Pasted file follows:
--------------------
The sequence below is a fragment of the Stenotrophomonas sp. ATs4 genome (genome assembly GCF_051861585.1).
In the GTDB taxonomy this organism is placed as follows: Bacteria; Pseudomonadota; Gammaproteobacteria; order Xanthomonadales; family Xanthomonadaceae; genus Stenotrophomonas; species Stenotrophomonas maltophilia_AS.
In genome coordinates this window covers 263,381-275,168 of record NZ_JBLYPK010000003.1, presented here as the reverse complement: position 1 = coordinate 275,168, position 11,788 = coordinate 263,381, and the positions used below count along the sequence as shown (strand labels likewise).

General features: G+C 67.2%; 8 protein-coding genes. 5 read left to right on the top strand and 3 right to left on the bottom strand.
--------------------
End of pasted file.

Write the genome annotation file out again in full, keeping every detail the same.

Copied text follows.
The sequence below is a fragment of the Stenotrophomonas sp. ATs4 genome (genome assembly GCF_051861585.1).
In the GTDB taxonomy this organism is placed as follows: Bacteria; Pseudomonadota; Gammaproteobacteria; order Xanthomonadales; family Xanthomonadaceae; genus Stenotrophomonas; species Stenotrophomonas maltophilia_AS.
In genome coordinates this window covers 263,381-275,168 of record NZ_JBLYPK010000003.1, presented here as the reverse complement: position 1 = coordinate 275,168, position 11,788 = coordinate 263,381, and the positions used below count along the sequence as shown (strand labels likewise).

General features: G+C 67.2%; 8 protein-coding genes. 5 read left to right on the top strand and 3 right to left on the bottom strand.